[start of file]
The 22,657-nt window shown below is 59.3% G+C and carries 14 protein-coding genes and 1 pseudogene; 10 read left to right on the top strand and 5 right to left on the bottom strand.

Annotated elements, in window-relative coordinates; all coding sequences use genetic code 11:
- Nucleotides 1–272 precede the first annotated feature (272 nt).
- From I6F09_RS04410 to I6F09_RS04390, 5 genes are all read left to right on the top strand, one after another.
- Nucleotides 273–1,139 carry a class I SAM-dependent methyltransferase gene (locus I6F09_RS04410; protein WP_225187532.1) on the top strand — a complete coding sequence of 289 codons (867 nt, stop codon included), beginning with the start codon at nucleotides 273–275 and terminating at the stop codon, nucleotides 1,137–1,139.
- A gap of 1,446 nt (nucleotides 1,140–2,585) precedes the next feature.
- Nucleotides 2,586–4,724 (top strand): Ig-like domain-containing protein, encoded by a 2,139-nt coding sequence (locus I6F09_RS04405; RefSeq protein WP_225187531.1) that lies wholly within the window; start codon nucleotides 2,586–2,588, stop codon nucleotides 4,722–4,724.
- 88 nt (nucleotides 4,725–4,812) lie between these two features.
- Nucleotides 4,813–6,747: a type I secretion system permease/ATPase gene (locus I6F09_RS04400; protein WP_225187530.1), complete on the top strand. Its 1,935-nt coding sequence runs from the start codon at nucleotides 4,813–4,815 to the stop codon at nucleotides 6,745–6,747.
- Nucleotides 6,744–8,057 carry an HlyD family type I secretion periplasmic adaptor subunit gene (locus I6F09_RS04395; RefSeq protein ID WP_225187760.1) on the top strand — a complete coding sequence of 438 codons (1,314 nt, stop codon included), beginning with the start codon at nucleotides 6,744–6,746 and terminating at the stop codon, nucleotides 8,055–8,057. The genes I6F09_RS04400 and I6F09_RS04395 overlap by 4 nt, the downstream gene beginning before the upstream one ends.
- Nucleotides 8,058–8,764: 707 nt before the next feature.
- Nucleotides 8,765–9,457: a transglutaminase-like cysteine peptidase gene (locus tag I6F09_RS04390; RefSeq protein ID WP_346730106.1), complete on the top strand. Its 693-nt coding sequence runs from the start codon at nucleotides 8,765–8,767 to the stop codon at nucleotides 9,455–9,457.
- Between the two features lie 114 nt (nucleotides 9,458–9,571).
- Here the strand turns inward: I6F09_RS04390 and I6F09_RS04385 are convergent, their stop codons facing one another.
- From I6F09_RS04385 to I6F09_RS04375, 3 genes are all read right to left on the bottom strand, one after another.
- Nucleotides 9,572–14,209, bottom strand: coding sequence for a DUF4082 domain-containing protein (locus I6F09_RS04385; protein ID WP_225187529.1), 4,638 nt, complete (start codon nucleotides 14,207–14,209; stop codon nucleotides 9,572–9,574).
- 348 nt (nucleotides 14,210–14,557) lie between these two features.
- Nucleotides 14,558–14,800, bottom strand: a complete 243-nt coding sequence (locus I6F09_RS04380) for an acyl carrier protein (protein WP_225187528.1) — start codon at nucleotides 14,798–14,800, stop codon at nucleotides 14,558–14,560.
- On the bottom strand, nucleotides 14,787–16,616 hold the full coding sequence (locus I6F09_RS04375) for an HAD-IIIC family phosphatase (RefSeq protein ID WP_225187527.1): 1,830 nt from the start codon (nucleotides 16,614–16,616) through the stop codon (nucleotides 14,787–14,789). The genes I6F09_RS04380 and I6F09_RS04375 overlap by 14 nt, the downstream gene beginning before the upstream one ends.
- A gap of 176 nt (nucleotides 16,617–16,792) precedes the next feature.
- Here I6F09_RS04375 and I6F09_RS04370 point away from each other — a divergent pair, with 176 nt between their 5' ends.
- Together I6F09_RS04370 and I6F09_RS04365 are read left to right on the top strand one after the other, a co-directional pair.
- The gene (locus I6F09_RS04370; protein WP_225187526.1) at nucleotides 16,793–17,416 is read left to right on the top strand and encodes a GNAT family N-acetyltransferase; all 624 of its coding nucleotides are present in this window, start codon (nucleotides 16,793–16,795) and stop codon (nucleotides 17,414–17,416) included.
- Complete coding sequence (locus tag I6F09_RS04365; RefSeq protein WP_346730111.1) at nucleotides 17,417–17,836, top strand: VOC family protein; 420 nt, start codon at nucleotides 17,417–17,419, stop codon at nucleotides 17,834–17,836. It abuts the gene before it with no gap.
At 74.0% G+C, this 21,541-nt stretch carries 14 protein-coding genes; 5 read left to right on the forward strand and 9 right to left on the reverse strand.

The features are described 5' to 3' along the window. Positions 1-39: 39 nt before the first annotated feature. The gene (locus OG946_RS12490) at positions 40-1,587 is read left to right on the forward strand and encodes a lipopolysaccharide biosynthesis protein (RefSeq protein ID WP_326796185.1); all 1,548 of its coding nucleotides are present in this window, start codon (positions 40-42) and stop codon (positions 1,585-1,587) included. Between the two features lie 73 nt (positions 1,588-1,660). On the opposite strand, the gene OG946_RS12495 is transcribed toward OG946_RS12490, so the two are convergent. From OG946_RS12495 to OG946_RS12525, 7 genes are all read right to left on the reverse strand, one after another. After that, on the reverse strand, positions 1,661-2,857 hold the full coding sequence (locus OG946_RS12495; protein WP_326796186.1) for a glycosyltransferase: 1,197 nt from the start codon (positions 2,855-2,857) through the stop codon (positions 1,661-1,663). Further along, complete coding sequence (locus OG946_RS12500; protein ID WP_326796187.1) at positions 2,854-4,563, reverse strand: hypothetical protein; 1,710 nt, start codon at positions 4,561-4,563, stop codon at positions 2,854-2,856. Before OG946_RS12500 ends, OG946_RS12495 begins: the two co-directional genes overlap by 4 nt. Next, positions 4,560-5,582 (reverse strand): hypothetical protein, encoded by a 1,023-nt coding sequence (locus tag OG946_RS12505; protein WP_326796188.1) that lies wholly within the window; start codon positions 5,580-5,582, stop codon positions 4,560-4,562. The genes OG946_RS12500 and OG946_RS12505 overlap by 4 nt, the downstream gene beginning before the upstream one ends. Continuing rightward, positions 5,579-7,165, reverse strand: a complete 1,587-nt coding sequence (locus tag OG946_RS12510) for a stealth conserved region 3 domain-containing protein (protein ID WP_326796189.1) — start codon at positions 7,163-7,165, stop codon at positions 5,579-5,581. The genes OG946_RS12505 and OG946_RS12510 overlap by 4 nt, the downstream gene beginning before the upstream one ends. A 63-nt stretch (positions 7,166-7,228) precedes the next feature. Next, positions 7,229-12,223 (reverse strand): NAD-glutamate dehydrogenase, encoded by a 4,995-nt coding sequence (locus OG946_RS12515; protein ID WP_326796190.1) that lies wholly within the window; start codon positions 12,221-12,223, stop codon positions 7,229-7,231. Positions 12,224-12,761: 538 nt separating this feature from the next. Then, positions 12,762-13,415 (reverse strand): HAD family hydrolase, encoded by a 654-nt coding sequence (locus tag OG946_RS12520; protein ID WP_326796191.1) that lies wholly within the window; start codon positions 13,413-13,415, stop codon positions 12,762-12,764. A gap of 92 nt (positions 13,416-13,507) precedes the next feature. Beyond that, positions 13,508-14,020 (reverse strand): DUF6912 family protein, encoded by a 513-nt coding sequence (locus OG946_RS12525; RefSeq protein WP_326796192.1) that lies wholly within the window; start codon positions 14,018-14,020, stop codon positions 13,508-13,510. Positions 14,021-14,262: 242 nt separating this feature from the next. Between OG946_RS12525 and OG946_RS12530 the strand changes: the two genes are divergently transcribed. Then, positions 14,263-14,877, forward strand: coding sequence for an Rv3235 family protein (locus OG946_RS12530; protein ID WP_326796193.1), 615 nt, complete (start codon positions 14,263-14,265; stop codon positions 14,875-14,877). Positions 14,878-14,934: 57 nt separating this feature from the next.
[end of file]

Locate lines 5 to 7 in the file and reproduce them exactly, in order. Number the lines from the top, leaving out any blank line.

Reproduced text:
- Nucleotides 273–1,139 carry a class I SAM-dependent methyltransferase gene (locus I6F09_RS04410; protein WP_225187532.1) on the top strand — a complete coding sequence of 289 codons (867 nt, stop codon included), beginning with the start codon at nucleotides 273–275 and terminating at the stop codon, nucleotides 1,137–1,139.
- A gap of 1,446 nt (nucleotides 1,140–2,585) precedes the next feature.
- Nucleotides 2,586–4,724 (top strand): Ig-like domain-containing protein, encoded by a 2,139-nt coding sequence (locus I6F09_RS04405; RefSeq protein WP_225187531.1) that lies wholly within the window; start codon nucleotides 2,586–2,588, stop codon nucleotides 4,722–4,724.